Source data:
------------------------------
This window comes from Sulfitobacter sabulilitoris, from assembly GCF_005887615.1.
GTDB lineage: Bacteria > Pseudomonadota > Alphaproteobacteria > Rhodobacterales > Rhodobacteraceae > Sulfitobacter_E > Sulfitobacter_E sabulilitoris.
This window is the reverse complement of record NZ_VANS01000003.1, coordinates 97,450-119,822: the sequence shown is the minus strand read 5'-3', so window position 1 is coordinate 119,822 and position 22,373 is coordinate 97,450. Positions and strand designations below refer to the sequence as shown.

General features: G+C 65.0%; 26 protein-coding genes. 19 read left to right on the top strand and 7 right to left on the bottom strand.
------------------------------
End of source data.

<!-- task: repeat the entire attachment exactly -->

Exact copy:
This window comes from Sulfitobacter sabulilitoris, from assembly GCF_005887615.1.
GTDB lineage: Bacteria > Pseudomonadota > Alphaproteobacteria > Rhodobacterales > Rhodobacteraceae > Sulfitobacter_E > Sulfitobacter_E sabulilitoris.
This window is the reverse complement of record NZ_VANS01000003.1, coordinates 97,450-119,822: the sequence shown is the minus strand read 5'-3', so window position 1 is coordinate 119,822 and position 22,373 is coordinate 97,450. Positions and strand designations below refer to the sequence as shown.

General features: G+C 65.0%; 26 protein-coding genes. 19 read left to right on the top strand and 7 right to left on the bottom strand.